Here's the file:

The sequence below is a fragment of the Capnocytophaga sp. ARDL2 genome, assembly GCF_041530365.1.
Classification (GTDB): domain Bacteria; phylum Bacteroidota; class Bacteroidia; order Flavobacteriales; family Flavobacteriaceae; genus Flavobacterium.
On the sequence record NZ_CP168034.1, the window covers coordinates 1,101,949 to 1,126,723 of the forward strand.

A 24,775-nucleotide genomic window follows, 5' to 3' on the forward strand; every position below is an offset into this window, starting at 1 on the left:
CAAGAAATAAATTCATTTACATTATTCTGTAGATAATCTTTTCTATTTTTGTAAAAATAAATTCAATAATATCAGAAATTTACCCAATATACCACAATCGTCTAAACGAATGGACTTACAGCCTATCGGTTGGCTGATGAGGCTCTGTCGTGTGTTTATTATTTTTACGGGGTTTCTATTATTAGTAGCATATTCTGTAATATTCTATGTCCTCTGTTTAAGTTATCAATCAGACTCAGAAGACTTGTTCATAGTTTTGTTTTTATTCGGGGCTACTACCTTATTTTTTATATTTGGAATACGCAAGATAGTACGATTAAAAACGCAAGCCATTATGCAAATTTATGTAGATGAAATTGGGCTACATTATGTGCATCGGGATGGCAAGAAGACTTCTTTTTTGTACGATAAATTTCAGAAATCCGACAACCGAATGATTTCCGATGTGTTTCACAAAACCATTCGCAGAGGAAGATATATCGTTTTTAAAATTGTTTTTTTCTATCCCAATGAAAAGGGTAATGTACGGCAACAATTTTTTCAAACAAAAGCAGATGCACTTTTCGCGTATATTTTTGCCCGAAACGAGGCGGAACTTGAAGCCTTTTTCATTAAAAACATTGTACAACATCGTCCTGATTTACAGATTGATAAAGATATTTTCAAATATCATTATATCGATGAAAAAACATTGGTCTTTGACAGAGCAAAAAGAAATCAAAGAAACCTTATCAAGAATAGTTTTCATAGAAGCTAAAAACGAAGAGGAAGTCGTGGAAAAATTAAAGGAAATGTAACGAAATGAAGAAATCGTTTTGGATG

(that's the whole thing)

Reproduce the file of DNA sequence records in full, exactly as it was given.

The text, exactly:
The sequence below is a fragment of the Capnocytophaga sp. ARDL2 genome, assembly GCF_041530365.1.
Classification (GTDB): domain Bacteria; phylum Bacteroidota; class Bacteroidia; order Flavobacteriales; family Flavobacteriaceae; genus Flavobacterium.
On the sequence record NZ_CP168034.1, the window covers coordinates 1,101,949 to 1,126,723 of the forward strand.

A 24,775-nucleotide genomic window follows, 5' to 3' on the forward strand; every position below is an offset into this window, starting at 1 on the left:
CAAGAAATAAATTCATTTACATTATTCTGTAGATAATCTTTTCTATTTTTGTAAAAATAAATTCAATAATATCAGAAATTTACCCAATATACCACAATCGTCTAAACGAATGGACTTACAGCCTATCGGTTGGCTGATGAGGCTCTGTCGTGTGTTTATTATTTTTACGGGGTTTCTATTATTAGTAGCATATTCTGTAATATTCTATGTCCTCTGTTTAAGTTATCAATCAGACTCAGAAGACTTGTTCATAGTTTTGTTTTTATTCGGGGCTACTACCTTATTTTTTATATTTGGAATACGCAAGATAGTACGATTAAAAACGCAAGCCATTATGCAAATTTATGTAGATGAAATTGGGCTACATTATGTGCATCGGGATGGCAAGAAGACTTCTTTTTTGTACGATAAATTTCAGAAATCCGACAACCGAATGATTTCCGATGTGTTTCACAAAACCATTCGCAGAGGAAGATATATCGTTTTTAAAATTGTTTTTTTCTATCCCAATGAAAAGGGTAATGTACGGCAACAATTTTTTCAAACAAAAGCAGATGCACTTTTCGCGTATATTTTTGCCCGAAACGAGGCGGAACTTGAAGCCTTTTTCATTAAAAACATTGTACAACATCGTCCTGATTTACAGATTGATAAAGATATTTTCAAATATCATTATATCGATGAAAAAACATTGGTCTTTGACAGAGCAAAAAGAAATCAAAGAAACCTTATCAAGAATAGTTTTCATAGAAGCTAAAAACGAAGAGGAAGTCGTGGAAAAATTAAAGGAAATGTAACGAAATGAAGAAATCGTTTTGGATG